You may go through a brief period of feeling emotional and tearful – known as the ‘baby blues’. It usually starts 3-10 days after giving birth and affects around 85 per cent of new mothers. It is so common that it is considered normal. New fathers may also feel it. And, although having the baby blues may be distressing, it’s important to be aware that it doesn’t last long – usually only a few days – and is generally quite manageable.
|8 out of 10 mums will have short-term symptoms of ‘baby blues’ after giving birth; this lasts for a few days.
60% of new mums experience symptoms of post natal depression
15% of new mums will be diagnosed with postnatal depression every year in the UK
However, around 10-15 per cent of new mothers develop a much deeper and longer-term depression known as postnatal depression (PND). It usually develops within six weeks of giving birth and can come on gradually or all of a sudden. It can range from being relatively mild to very severe.
|Warning signs in new mothers
|Feeling tired all the time
|Feeling indifferent or disinterested towards your baby
|Feeling frequently overwhelmed or unable to cope
|Feeling irritable or angry
|Feelings of guilt that do not subside
|Lack of concentration
|Difficulties with sleeping (even when you have opportunity to sleep)
|Withdrawing from socialising
|Frequent crying for no obvious reason
|Having difficulty bonding with baby
|Neglecting themselves – for example not washing or changing their clothes
|Losing all sense of time – being unaware if 10 mins or 2 hours have passed.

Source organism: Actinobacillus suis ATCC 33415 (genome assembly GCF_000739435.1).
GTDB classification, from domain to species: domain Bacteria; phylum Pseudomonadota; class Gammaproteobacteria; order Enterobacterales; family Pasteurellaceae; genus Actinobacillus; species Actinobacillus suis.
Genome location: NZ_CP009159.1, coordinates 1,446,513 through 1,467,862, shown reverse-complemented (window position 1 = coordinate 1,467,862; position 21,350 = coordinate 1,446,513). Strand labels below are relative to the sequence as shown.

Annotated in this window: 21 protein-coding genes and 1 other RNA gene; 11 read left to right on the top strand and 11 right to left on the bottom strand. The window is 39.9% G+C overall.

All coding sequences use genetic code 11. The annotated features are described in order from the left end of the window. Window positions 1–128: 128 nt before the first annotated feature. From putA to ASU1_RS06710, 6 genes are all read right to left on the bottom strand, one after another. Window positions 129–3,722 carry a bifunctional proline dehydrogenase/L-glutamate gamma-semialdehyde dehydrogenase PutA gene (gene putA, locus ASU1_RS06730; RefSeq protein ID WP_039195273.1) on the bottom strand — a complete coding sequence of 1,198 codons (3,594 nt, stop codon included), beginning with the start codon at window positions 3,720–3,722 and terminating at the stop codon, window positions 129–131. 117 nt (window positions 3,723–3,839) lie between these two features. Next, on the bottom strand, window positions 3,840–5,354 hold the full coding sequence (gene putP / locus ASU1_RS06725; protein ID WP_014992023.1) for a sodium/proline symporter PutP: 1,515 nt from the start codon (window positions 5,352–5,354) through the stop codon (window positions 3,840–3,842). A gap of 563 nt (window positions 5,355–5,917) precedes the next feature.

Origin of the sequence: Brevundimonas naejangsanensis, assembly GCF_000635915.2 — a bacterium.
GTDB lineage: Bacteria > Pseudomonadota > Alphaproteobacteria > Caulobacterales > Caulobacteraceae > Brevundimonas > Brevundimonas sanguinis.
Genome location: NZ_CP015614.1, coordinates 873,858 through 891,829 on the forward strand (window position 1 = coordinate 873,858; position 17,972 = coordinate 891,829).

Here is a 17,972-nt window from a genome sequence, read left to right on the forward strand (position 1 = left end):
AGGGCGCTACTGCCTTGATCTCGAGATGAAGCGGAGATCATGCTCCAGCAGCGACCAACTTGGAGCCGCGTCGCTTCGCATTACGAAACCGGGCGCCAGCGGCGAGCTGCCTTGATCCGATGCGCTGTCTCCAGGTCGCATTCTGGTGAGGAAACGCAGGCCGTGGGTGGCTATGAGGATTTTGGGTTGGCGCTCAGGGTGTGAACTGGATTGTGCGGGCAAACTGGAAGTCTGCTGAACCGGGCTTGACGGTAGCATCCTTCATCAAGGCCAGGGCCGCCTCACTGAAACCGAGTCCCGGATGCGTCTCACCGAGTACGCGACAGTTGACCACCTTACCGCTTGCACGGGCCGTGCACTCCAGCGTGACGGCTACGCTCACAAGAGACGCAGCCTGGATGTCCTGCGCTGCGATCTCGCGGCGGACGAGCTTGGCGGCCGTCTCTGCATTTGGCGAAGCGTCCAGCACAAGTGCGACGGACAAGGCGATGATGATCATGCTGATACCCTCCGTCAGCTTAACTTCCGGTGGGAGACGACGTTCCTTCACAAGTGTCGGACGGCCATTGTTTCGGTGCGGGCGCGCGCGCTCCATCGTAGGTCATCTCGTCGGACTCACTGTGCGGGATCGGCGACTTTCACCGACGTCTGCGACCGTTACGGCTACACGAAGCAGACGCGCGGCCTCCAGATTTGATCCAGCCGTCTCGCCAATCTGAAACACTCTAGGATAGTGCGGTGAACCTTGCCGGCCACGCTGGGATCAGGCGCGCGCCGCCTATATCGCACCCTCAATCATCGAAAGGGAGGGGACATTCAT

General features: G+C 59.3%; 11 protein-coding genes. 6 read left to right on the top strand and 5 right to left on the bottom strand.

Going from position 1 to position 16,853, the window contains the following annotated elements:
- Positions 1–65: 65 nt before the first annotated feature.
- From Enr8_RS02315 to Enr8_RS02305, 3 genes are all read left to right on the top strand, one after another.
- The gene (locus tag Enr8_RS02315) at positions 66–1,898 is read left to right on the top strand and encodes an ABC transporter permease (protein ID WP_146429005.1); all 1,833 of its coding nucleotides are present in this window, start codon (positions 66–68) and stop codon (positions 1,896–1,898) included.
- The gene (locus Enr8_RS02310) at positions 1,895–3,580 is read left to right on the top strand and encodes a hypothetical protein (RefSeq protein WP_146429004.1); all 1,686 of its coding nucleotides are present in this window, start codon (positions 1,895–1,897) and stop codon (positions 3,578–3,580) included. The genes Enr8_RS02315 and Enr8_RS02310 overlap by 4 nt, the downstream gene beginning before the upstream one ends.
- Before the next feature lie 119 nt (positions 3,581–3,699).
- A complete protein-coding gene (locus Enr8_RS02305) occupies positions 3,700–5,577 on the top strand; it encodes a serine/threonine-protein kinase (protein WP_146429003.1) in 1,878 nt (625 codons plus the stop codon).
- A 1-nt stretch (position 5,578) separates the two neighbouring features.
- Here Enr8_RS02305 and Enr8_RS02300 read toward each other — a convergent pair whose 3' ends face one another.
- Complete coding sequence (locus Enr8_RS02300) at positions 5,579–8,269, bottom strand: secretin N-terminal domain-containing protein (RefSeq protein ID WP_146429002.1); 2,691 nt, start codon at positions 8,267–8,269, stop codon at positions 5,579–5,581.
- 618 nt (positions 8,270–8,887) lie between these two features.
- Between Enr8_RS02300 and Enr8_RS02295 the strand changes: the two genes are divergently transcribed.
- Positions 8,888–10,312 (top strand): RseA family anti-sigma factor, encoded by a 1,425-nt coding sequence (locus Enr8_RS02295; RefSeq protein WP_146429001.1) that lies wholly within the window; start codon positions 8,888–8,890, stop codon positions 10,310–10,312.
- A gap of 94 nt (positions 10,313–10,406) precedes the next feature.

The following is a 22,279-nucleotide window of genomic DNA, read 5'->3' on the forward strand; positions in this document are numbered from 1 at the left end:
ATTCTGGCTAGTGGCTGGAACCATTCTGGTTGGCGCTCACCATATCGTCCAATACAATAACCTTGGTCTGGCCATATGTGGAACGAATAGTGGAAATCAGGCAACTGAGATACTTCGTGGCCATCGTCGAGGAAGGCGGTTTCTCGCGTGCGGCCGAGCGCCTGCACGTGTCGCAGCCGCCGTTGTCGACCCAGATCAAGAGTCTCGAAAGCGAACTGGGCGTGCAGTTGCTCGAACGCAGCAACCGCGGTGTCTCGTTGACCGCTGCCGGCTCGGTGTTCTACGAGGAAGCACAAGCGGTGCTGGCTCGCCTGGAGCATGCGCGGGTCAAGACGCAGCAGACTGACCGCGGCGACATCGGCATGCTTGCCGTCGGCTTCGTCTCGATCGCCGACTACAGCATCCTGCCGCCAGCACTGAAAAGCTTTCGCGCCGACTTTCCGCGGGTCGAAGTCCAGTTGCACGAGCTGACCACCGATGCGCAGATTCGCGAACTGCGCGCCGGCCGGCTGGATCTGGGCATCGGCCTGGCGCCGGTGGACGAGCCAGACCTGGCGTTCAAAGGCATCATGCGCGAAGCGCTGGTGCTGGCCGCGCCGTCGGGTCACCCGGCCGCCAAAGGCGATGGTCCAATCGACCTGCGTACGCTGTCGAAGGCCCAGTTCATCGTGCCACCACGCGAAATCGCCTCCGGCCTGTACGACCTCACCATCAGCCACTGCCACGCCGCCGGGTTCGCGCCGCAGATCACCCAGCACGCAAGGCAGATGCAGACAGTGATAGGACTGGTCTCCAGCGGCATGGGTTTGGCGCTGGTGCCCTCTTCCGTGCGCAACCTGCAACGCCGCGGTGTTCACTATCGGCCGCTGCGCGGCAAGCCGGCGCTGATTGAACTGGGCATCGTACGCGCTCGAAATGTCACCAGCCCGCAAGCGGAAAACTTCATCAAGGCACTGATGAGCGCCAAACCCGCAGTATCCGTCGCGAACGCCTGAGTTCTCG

|Losing all sense of humour and not being able to see the funny side of anything
|Worrying that something is wrong with their baby, regardless of reassurance
(please be aware that some of these symptoms can be expected after you have just had a baby, such as lack of sleep, tiredness and moments of feeling overwhelmed but if you feel they are becoming worse or more frequent then please seek further support).
|Hormone levels – after giving birth your hormone levels change, which can impact on your mood
|A difficult or traumatic birth – can have an effect on your mood
|Previous postnatal depression
|Previous mental health difficulties – make you more susceptible to developing post-natal depression
Referrals can be made by a health professional or self-referral, then an initial assessment is carried out, treatment is discussed and are placed on the most appropriate treatment pathway. Clients can be seen at their GP surgery, James Cook University Hospital, or one of our other venues within the community.
We also consider and, if appropriate assess and address the needs of fathers/partners, families and carers that might affect a woman with a mental health problem in pregnancy and the postnatal period. These include:
If you are wanting to find out more information about medication then please seek the advice of your GP. There is also further information for you to read on the following website https://www.medicinesinpregnancy.org/
Take a look at some of the websites and apps that can support you.
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